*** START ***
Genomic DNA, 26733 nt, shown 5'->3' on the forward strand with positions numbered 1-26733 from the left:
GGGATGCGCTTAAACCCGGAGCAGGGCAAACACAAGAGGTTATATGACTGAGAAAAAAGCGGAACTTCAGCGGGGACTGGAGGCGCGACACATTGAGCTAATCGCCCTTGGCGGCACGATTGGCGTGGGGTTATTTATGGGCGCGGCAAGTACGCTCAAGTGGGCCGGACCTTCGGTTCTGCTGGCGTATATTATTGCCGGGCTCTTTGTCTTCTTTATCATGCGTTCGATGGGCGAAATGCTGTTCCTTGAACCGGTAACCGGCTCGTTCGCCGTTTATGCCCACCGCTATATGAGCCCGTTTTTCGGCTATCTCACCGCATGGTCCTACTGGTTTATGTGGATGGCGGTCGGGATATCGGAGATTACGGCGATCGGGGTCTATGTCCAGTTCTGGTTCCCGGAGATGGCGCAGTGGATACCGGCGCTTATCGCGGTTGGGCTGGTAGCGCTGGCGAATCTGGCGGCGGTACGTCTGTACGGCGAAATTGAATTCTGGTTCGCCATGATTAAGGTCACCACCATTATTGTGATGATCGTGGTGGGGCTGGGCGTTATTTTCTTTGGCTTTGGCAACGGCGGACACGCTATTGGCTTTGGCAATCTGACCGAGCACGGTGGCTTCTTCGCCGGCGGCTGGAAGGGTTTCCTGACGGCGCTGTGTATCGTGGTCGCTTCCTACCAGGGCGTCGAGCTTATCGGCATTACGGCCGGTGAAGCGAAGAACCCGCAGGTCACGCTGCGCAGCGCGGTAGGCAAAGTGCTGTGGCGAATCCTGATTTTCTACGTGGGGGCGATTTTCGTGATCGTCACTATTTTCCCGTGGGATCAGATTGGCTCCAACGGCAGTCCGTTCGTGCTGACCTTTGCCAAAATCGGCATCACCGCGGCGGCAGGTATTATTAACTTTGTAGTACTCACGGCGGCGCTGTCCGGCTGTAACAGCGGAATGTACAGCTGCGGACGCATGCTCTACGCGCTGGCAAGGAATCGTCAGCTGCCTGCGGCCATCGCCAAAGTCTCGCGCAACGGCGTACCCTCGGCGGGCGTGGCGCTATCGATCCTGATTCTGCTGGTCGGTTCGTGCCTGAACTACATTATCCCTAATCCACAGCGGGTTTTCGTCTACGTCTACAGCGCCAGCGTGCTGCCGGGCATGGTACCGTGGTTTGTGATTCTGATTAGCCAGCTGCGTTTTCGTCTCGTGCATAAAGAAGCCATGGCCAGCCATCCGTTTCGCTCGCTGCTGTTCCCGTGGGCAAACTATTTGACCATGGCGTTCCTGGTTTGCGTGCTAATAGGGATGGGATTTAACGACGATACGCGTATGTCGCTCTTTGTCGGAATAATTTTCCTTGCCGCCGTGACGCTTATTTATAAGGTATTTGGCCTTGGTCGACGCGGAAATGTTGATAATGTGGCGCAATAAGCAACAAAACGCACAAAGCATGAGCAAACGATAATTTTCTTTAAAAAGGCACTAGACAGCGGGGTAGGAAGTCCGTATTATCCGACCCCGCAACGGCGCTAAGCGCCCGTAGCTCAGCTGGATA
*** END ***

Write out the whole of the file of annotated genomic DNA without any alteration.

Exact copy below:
Genomic DNA, 26733 nt, shown 5'->3' on the forward strand with positions numbered 1-26733 from the left:
GGGATGCGCTTAAACCCGGAGCAGGGCAAACACAAGAGGTTATATGACTGAGAAAAAAGCGGAACTTCAGCGGGGACTGGAGGCGCGACACATTGAGCTAATCGCCCTTGGCGGCACGATTGGCGTGGGGTTATTTATGGGCGCGGCAAGTACGCTCAAGTGGGCCGGACCTTCGGTTCTGCTGGCGTATATTATTGCCGGGCTCTTTGTCTTCTTTATCATGCGTTCGATGGGCGAAATGCTGTTCCTTGAACCGGTAACCGGCTCGTTCGCCGTTTATGCCCACCGCTATATGAGCCCGTTTTTCGGCTATCTCACCGCATGGTCCTACTGGTTTATGTGGATGGCGGTCGGGATATCGGAGATTACGGCGATCGGGGTCTATGTCCAGTTCTGGTTCCCGGAGATGGCGCAGTGGATACCGGCGCTTATCGCGGTTGGGCTGGTAGCGCTGGCGAATCTGGCGGCGGTACGTCTGTACGGCGAAATTGAATTCTGGTTCGCCATGATTAAGGTCACCACCATTATTGTGATGATCGTGGTGGGGCTGGGCGTTATTTTCTTTGGCTTTGGCAACGGCGGACACGCTATTGGCTTTGGCAATCTGACCGAGCACGGTGGCTTCTTCGCCGGCGGCTGGAAGGGTTTCCTGACGGCGCTGTGTATCGTGGTCGCTTCCTACCAGGGCGTCGAGCTTATCGGCATTACGGCCGGTGAAGCGAAGAACCCGCAGGTCACGCTGCGCAGCGCGGTAGGCAAAGTGCTGTGGCGAATCCTGATTTTCTACGTGGGGGCGATTTTCGTGATCGTCACTATTTTCCCGTGGGATCAGATTGGCTCCAACGGCAGTCCGTTCGTGCTGACCTTTGCCAAAATCGGCATCACCGCGGCGGCAGGTATTATTAACTTTGTAGTACTCACGGCGGCGCTGTCCGGCTGTAACAGCGGAATGTACAGCTGCGGACGCATGCTCTACGCGCTGGCAAGGAATCGTCAGCTGCCTGCGGCCATCGCCAAAGTCTCGCGCAACGGCGTACCCTCGGCGGGCGTGGCGCTATCGATCCTGATTCTGCTGGTCGGTTCGTGCCTGAACTACATTATCCCTAATCCACAGCGGGTTTTCGTCTACGTCTACAGCGCCAGCGTGCTGCCGGGCATGGTACCGTGGTTTGTGATTCTGATTAGCCAGCTGCGTTTTCGTCTCGTGCATAAAGAAGCCATGGCCAGCCATCCGTTTCGCTCGCTGCTGTTCCCGTGGGCAAACTATTTGACCATGGCGTTCCTGGTTTGCGTGCTAATAGGGATGGGATTTAACGACGATACGCGTATGTCGCTCTTTGTCGGAATAATTTTCCTTGCCGCCGTGACGCTTATTTATAAGGTATTTGGCCTTGGTCGACGCGGAAATGTTGATAATGTGGCGCAATAAGCAACAAAACGCACAAAGCATGAGCAAACGATAATTTTCTTTAAAAAGGCACTAGACAGCGGGGTAGGAAGTCCGTATTATCCGACCCCGCAACGGCGCTAAGCGCCCGTAGCTCAGCTGGATA